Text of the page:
environment
• Use energy sources found in the
  environment
• Seek out these sources (chemotaxis)
   Bacteria in the environment
• Bacteria are hardy- they can live in a wide
  range of environmental conditions
• Wide temperature range (psychrophilic to
  thermophilic)
• Resistance to desiccation
• Spore forming
    Bacterial growth: Oxygen
• Obligate aerobes
  – Growth only in the presence of oxygen
  – Micrococcus species
• Microaerophiles
  – Grow best in reduced oxygen concentrations
    (lower than atmosphere)
  – Campylobacter
    Bacterial growth: Oxygen
• Facultative anaerobes
  – Growth with or without oxygen
  – Escherichia coli
• Aerotolerant anaerobes
  – Grow best in the absence of oxygen, but
    tolerate some present
  – Campylobacter
    Bacterial growth: Oxygen
• Obligate anaerobes
  – Growth only in the absence of oxygen
  – Oxygen is toxic
  – Clostridium spp (botulism, tetanus)
• Anaerobic metabolism
  – Use fermentation pathways (producing acids
    and alcohols)
  – Uses alternative electron acceptors (nitrate,
    sulfur compounds)
       Bacterial Pathogenesis
• Bacteria have a variety of ways they cause
  infection and disease
• Bacteria that cause disease: Pathogens
• Ability to cause disease: virulence
       Bacterial Pathogenesis
• Virulence factors
  – Extracellular proteins that aid in infection
  – Tissue breakdown
• Invasiveness
• Adherence
• Toxins
                 Toxins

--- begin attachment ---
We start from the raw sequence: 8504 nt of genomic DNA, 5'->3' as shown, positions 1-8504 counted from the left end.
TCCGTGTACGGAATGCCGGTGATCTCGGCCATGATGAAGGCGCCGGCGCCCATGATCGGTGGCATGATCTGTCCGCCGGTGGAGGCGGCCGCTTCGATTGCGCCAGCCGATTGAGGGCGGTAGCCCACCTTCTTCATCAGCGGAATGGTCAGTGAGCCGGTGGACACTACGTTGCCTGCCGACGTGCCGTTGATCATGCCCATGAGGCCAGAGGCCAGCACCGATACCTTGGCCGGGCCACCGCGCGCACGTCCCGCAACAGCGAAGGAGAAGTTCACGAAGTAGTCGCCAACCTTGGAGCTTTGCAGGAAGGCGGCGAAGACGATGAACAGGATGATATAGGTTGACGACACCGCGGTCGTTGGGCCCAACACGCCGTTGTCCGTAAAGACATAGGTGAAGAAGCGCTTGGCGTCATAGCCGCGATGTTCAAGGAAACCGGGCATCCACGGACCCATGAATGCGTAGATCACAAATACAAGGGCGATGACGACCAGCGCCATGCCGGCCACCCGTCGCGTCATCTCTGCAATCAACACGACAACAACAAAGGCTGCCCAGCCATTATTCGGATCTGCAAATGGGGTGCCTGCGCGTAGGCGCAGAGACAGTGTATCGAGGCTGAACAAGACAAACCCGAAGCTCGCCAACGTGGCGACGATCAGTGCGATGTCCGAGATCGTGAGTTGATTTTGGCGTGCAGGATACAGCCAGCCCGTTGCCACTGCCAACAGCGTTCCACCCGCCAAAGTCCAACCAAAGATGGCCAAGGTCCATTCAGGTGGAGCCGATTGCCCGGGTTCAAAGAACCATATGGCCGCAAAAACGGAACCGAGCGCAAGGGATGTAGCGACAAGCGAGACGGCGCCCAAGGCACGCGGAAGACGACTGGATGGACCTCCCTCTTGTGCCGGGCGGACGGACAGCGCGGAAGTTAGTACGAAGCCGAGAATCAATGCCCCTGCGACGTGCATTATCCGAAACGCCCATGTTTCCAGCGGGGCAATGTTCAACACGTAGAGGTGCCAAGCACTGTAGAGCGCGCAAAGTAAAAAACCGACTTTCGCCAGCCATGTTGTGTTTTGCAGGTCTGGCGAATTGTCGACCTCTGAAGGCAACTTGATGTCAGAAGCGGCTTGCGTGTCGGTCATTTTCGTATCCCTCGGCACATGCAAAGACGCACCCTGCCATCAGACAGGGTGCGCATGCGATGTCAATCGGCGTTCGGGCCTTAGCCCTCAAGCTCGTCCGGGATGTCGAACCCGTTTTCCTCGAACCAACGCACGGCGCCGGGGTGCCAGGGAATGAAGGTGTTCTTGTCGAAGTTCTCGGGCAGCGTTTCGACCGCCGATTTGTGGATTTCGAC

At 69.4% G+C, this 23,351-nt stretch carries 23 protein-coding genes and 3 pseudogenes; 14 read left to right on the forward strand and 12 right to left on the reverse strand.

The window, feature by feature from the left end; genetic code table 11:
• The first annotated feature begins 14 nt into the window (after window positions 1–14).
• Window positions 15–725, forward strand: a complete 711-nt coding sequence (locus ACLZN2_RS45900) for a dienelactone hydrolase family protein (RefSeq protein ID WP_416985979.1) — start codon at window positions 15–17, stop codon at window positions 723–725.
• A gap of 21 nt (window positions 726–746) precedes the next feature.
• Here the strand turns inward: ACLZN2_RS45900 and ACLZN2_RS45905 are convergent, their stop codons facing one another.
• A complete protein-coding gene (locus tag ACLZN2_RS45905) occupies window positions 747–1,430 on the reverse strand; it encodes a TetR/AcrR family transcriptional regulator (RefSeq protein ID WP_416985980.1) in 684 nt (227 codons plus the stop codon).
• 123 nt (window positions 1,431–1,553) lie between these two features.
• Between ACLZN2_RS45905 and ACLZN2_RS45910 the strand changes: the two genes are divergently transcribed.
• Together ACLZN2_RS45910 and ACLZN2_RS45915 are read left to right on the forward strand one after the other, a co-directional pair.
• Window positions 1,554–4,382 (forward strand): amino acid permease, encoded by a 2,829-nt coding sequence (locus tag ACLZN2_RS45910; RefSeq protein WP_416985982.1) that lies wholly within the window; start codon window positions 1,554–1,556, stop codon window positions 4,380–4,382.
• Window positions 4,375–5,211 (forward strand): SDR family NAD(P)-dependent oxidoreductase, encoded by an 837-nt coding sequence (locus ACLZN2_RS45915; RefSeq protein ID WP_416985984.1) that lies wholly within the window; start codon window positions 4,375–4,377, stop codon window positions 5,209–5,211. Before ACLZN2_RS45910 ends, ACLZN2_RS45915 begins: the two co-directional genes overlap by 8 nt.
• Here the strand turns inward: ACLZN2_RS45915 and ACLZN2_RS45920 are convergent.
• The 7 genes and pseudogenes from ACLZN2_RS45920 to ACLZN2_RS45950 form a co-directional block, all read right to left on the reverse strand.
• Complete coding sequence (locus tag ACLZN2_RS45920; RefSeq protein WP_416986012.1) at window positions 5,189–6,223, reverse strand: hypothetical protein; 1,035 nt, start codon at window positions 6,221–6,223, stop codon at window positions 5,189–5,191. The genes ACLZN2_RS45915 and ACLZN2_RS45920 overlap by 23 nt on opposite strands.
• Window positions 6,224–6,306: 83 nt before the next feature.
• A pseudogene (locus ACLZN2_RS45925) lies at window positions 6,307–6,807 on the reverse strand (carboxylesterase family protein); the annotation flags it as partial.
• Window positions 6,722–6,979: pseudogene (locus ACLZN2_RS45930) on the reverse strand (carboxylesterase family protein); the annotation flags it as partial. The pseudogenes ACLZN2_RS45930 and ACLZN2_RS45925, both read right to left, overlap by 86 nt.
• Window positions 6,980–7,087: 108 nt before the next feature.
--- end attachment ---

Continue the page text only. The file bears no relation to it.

• Usually proteins
• May be carried on plasmids
• Synthesized and released by the cell
• Often highly immunogenic (human
  immune system reacts strongly)
• This is useful for vaccine development
  – Anthrax
  – Diptheria
  – Tetanus
              Key Concepts
• Bacteria are single-celled organisms
• Bacteria are divided based on the
  structure of their cell wall
• Cell wall structure is important for
  – Identification
  – Action of antibiotics
             Key Concepts
• Bacteria have less organized internal
  structures than animal or plant cells
• Circular chromosomes
• Extrachromosomal genetic elements
• Bacteria can trade genetic material
  between cells, transferring traits like
  toxins and antibiotic resistance
            Key Concepts
• Bacteria can survive a wide range of
  environmental conditions
• Temperature, oxygen levels
• Use a wide variety of energy sources
  (carbons, amino acids)
• We can harness this to identify them